We have created our IAM creation xRunBook, and it appears in “my xRunBooks”. We’ll need to edit a few details in order to connect it to AWS, and get it up and running. Click the three dot menu to open the xRunBook. This will open to a summary page of your xRunBook, showing the Parameters that are required to run. In this case, we see:

  • tag_key
  • tag_value
  • user_name

The tag key:value pair will add this tag to the new user (with default values “service”:devmongodb”) and name the user “Test.”

Let’s open up the editor (the button in the top right) to personalize our xRunBook by editing the default tags, and adding our AWS Credentials.

Personalizing the xRunBook

The page will open into the unSkript Notebook. On the left side are the scripts (and text sections describing what is happening. On the right is a blank section labeled “Action.” At the top of the page is a drop-down menu “Parameters” where you can edit the three default values for the xRunBook input parameters:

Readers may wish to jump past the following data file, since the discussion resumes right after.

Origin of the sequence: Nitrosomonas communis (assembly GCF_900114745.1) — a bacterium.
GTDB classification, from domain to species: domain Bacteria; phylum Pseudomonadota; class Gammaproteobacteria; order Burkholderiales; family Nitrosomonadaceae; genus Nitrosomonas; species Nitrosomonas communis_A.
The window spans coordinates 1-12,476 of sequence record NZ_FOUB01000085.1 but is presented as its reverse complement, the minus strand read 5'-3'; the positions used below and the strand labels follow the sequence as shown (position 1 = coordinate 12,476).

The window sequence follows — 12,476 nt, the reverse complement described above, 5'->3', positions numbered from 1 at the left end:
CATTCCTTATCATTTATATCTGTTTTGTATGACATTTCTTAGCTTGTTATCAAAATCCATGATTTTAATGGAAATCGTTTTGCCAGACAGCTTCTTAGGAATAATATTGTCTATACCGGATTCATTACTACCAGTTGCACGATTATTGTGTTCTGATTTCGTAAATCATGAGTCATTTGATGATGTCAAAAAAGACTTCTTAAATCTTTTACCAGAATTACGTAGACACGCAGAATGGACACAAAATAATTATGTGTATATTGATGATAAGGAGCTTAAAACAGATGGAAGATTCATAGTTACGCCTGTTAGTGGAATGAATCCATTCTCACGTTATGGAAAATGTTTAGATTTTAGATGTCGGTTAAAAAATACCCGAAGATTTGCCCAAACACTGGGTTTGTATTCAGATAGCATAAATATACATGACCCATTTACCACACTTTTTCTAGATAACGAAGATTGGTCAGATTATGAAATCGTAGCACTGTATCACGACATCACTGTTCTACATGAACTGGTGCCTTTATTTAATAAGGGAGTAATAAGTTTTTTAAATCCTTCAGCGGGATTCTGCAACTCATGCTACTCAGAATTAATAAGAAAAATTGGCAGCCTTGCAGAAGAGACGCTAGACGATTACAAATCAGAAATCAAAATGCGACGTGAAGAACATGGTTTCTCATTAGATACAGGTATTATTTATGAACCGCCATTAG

Edit your parameters as you desire.

Actions

Actions are the steps that each xRunBook undertakes to complete the workflow. Let’s walk through the 4 actions in this xRunBook:

Create IAM User:

Scroll through the Actions until you reach Create IAM User (with the AWS logo to the left). We need to configure this Action for it to run correctly. Click “Configurations.”

  1. First we will create our AWS Credential. Click “Select Credentials” and then “ADd Credential”. You’ll give the credential a name, and then use an existing IAM profile’s Access Key and Secret Access Key to create the credential. (For more details on setting AWS Credentials, click here).
  2. Below the Credential section, there are other tabs that are filled out. There is no need to make any changes, but note that our 3 input parameters (user_name, tag_key and tag_value) are used as inputs into this Action.

This Action creates the IAM user, and applies the tags. Click “Run Action” and it will complete.

Create Login Profile

The next Action in this xRunBook will create a login profile for this new user with a password.